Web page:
Public opinion surrounding the BP oil spill disaster reveals a desire for government involvement, as well. Although 72 percent favor expanded oil and gas exploration, according to the National Journal poll, a majority of Americans – and 58 percent according to a June CNN poll – support the Obama administration's temporary ban on drilling in the Gulf of Mexico ordered in response to the spill. Generally, 69 percent favor stricter regulation of oil drilling, according to the National Journal poll.
In addition to the oil industry, Americans support greater regulation for a variety of sectors that figure prominently in national politics. According to a June NBC News/Wall Street Journal poll, a majority of Americans favors more regulation of Wall Street firms (57 percent), "big corporations" (53 percent), and the health insurance industry (52 percent). Only a small fraction favors less regulation – 27 percent for the health insurance industry, 21 percent for big corporations, and 16 percent for Wall Street, according to the poll.
A July CNN poll turned up similar results: 55 percent said they approved of government regulation of businesses generally, while 45 percent disapproved.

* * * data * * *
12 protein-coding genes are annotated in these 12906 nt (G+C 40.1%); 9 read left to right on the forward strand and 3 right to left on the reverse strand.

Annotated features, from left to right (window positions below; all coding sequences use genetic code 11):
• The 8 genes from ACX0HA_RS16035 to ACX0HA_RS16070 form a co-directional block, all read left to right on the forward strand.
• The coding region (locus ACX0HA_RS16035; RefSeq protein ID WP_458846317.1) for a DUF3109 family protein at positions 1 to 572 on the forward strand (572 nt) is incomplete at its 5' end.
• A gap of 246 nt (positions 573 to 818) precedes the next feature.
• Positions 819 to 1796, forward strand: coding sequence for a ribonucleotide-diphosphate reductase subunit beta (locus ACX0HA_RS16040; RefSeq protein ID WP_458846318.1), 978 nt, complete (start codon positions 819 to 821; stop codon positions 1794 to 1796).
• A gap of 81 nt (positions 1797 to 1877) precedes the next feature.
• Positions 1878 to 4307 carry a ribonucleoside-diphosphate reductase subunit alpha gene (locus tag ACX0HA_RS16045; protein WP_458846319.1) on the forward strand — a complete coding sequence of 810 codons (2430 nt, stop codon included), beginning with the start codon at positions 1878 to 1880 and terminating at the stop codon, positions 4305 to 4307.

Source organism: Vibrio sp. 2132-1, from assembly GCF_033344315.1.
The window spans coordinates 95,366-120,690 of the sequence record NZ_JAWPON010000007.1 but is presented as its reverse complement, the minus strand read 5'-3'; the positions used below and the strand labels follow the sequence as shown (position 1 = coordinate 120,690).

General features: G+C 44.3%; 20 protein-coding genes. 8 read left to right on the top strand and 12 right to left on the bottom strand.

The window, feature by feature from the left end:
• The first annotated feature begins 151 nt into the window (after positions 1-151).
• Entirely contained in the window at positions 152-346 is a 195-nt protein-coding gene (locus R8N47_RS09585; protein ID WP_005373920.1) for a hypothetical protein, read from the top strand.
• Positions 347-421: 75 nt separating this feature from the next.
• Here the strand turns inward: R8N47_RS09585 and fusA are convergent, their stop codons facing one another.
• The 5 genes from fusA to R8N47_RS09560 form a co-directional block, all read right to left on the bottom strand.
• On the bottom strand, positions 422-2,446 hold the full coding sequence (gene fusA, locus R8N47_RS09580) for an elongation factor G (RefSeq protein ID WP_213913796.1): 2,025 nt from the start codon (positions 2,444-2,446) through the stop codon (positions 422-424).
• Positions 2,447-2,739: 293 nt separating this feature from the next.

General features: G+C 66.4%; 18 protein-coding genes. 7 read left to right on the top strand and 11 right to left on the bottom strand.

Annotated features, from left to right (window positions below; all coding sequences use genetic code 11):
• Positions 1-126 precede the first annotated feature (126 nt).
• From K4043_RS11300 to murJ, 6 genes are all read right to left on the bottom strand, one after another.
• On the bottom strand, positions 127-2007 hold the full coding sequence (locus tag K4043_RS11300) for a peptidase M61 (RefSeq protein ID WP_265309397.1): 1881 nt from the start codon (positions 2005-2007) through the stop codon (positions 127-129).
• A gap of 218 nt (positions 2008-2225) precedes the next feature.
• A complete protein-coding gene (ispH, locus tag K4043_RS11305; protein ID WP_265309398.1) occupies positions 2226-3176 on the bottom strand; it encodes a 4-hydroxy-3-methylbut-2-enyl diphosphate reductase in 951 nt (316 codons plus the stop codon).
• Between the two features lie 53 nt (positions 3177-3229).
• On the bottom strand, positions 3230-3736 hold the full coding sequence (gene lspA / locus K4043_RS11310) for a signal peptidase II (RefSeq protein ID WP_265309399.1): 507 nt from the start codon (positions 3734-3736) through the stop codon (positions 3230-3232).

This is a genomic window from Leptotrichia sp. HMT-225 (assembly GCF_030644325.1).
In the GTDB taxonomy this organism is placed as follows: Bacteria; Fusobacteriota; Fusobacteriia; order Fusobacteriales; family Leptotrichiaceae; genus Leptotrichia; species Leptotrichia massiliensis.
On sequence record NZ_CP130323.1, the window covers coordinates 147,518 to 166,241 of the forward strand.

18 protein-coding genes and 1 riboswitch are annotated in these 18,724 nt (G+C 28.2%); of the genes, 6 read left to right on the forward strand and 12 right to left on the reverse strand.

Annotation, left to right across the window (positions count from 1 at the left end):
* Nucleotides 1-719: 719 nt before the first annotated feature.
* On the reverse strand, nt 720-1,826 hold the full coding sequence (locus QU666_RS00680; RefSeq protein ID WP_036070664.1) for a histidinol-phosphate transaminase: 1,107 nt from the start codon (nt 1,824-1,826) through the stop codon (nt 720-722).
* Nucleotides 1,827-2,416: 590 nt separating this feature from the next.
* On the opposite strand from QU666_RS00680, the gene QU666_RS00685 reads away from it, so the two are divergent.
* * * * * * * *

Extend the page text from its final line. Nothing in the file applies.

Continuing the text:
The polls' findings stand in sharp contrast to criticisms hurled by conservatives and industry representatives who have demonized regulation and characterized nearly any form of government intervention as a threat to job creation or stability. Their complaints have grown louder in recent weeks as the critics attempt to prey on unrest over the struggling economy and ailing job market.
The critics have also turned "uncertainty" into the new watchword of the anti-regulatory campaign. Amid news from the St. Louis Federal Reserve that corporate profits hit $1.37 trillion in the first quarter – an all-time high – and businesses are sitting on about $2 trillion in cash reserves, business leaders are saying uncertainty over the stability of the economy is preventing them from using reserves to invest and add new hires. Regulation and pending legislation are contributing to the uncertainty, they claim.
Washington business groups have been leading the chorus of those linking regulation to economic instability and making the case for regulatory roll backs. Both the U.S. Chamber of Commerce and the Business Roundtable, a coalition of executives from major U.S. companies, submitted to the White House lists of regulations and other policies they want rescinded or weakened.